For all the undeniable similarities to the first film, both in concept and format, Romantic Warriors II represents a quantum leap in terms of quality. The slightly gritty, warts-and-all approach of the original has been replaced by a more polished brand of realism that, while retaining its objectivity, also leaves room for artistry. The location shots, while often stunning, avoid the pitfalls of a tourist-brochure effect – whether it is a starkly beautiful view of the Rocky Mountains – a very apt visual complement to Thinking Plague’s music – or bustling views of London or Paris (including a breathtaking shot of the Tour Eiffel at night). Those “travelogue” scenes lend a coherent “road-movie” feel to the whole, and also emphasize the quintessentially cosmopolitan nature of the RIO movement. The use of concert-related ephemera (posters, tickets and newspaper clippings) and vintage photos brings the story to life and anchors it to reality. On the other hand, the striking fantasy sequence in which a cloaked and masked figure moves through the medieval alleys of Prague’s Old Town as a visual embodiment of Univers Zéro’s iconic “Jack the Ripper” adds a touch of weirdness and drama to the basically matter-of-fact fabric of the narration.

Not surprisingly, the film features a very broad cast of characters, ranging from the main actors of the original RIO movement to those who have been carrying the torch up to the present day – fans included. Those who are familiar with the first Romantic Warriors will recognize some familiar faces, such as Steve Feigenbaum of Cuneiform Records and Paul Sears of The Muffins. Of the many musicians that appear in the film, Henry Cow’s drummer Chris Cutler (who will be present at the Washington DC premiere of the film, on September 28, 2012) is the one who gets the longest time in the spotlight, his testimony providing almost a running commentary to the development of the story – augmented by each of the other contributions until all the pieces of the mosaic fall into place. Thinking Plague’s Mike Johnson’s musings about the sorry state of Planet Earth (with the endless vistas of the Rocky Mountains as a backdrop) add new layers of meaning to the “opposition” part of the movement’s name, anchoring its present developments to some of the most urgent concerns of contemporary society. The last word, however, is left for Magma’s charismatic Christian Vander – an artist who, while never part of the RIO movement, almost embodies the definition of “groundbreaking”. His final quote, reminding the viewer that “something is always possible, even in the worst circumstances”, conveys a strongly inspirational message to anyone who believes in what they do.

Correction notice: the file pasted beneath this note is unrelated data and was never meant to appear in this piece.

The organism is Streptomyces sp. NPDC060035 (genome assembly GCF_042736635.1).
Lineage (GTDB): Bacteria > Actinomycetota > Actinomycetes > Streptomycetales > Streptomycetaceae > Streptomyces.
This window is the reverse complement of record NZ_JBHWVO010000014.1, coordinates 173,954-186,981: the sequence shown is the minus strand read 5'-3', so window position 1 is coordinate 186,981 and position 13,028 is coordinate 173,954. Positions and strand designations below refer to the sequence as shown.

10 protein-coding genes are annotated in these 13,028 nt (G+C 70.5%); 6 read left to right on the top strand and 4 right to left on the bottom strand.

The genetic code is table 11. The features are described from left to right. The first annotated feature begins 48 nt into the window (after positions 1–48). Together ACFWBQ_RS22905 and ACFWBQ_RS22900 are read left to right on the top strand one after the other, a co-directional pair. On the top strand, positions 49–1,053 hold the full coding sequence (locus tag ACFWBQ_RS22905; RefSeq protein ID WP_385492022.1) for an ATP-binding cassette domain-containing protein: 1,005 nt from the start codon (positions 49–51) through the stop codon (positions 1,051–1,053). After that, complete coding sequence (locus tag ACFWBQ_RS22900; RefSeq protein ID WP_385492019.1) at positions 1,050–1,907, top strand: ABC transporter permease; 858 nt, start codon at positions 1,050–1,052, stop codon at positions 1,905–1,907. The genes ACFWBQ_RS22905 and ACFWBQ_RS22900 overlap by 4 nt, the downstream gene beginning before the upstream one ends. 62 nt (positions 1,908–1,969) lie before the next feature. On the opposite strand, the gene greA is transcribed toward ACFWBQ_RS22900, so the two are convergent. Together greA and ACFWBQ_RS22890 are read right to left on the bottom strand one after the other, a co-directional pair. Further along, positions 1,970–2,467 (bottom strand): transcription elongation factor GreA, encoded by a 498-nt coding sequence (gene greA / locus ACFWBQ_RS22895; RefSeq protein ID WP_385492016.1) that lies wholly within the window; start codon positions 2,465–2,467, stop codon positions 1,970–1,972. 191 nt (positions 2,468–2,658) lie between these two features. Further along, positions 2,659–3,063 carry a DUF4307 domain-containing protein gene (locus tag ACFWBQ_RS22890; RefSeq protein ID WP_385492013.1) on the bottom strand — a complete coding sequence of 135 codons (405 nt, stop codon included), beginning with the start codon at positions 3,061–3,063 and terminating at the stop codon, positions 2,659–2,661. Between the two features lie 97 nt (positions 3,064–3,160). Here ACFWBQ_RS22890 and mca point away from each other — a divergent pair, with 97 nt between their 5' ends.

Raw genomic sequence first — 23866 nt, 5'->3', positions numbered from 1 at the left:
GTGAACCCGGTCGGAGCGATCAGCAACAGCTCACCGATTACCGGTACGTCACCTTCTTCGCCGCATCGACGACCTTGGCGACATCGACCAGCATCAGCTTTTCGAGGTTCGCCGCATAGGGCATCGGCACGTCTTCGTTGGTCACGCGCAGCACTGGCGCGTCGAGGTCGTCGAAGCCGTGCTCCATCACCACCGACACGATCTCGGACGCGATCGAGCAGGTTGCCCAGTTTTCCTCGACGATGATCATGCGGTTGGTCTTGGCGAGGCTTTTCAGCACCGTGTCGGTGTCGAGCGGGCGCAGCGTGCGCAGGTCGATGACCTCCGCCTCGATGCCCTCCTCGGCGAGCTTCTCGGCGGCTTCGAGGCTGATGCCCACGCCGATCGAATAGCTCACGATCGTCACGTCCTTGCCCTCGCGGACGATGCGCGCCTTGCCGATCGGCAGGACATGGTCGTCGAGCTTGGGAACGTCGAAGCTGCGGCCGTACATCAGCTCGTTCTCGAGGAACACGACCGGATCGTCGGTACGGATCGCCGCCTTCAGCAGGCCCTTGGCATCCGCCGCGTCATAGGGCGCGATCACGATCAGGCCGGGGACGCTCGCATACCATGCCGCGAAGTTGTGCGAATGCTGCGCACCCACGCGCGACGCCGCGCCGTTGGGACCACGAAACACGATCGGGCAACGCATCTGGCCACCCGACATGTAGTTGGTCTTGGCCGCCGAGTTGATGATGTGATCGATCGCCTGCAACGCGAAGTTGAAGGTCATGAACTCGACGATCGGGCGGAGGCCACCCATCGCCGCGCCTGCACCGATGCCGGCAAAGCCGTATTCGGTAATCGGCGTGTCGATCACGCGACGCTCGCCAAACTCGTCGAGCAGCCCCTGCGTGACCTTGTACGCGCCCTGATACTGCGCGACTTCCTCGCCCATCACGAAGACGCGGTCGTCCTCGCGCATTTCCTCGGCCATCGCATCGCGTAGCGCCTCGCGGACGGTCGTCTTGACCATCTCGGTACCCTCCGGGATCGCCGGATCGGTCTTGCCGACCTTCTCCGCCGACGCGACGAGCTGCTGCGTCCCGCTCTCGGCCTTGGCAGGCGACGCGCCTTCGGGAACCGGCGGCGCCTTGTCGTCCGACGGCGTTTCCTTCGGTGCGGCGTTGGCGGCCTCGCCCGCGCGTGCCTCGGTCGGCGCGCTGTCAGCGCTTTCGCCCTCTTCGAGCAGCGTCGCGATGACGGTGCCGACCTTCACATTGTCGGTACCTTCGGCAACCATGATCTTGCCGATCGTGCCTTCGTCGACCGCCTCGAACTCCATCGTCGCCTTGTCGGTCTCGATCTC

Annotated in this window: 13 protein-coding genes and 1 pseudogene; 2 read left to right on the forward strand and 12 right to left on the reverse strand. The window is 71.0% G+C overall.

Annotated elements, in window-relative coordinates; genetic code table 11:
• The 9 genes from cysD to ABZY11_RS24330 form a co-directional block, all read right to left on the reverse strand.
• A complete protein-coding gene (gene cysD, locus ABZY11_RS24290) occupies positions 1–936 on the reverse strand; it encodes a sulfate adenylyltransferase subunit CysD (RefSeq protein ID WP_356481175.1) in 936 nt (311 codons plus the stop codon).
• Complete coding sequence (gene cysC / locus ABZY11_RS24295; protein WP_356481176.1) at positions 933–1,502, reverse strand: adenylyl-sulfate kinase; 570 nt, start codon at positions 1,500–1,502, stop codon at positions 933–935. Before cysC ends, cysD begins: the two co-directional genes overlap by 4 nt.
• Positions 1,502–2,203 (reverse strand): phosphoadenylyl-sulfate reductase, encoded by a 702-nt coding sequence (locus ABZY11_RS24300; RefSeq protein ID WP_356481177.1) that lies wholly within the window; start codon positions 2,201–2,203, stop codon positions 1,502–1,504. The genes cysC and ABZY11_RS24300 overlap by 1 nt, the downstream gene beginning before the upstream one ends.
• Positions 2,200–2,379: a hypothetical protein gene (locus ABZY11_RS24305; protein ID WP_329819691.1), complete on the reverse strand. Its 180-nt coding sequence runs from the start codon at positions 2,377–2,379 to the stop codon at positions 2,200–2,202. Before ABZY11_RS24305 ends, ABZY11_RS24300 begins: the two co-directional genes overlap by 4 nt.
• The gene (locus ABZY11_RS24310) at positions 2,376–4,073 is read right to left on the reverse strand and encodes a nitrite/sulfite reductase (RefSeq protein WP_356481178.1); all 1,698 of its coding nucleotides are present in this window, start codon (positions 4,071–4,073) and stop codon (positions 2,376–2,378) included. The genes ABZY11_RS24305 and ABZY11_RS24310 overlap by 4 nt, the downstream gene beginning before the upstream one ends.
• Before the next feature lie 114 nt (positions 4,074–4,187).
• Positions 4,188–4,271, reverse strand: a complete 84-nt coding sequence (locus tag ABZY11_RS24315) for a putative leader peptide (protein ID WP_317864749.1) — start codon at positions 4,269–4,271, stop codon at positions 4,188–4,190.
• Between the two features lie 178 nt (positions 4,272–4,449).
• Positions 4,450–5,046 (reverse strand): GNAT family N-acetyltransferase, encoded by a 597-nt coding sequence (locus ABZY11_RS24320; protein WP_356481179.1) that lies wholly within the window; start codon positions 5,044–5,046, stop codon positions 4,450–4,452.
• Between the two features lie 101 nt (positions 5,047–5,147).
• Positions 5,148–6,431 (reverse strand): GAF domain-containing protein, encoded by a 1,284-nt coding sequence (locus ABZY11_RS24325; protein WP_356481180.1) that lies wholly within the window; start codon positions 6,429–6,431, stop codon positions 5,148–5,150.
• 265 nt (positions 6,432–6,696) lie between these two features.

Festival and concerts play as large a role as in the original Romantic Warriors. The historic joint performance of Belgian outfits Univers Zéro, Présent and Aranis at the 2011 edition of the Rock in Opposition festival sets the scene, right before the opening credits; the once-in-a-lifetime event, named “Once Upon a Time in Belgium”, also gets ample coverage towards the end of the documentary. The film includes footage from the equally historic performances of Magma and Univers Zéro at the 2010 edition of the Sonic Circuits Festival, as well as scenes from 2011’s CuneiFest at the Orion Studios. The “new guard” of the Avant-Progressive scene is represented by an international cast of bands from both Europe and America.

While the first Romantic Warriors may have been chiefly conceived for the benefit of the prog audience, the second episode of Adele Schmidt and José Zegarra Holder’s progressive rock saga holds a much wider appeal. The music’s very combination of the arty, the quirky and the academically austere will attract people who appreciate forms of non-mainstream music that do not necessarily fall under the “progressive rock” umbrella – including modern classical. The amount of care and attention that have gone into the making of this documentary is also reflected in the DVD’s stylish, scrapbook-like cover photo. Regardless of the intrinsically niche nature of the music, Romantic Warriors II is an outstanding piece of filmmaking in its own right, with the potential to kindle the interest of any lover of the tenth Muse.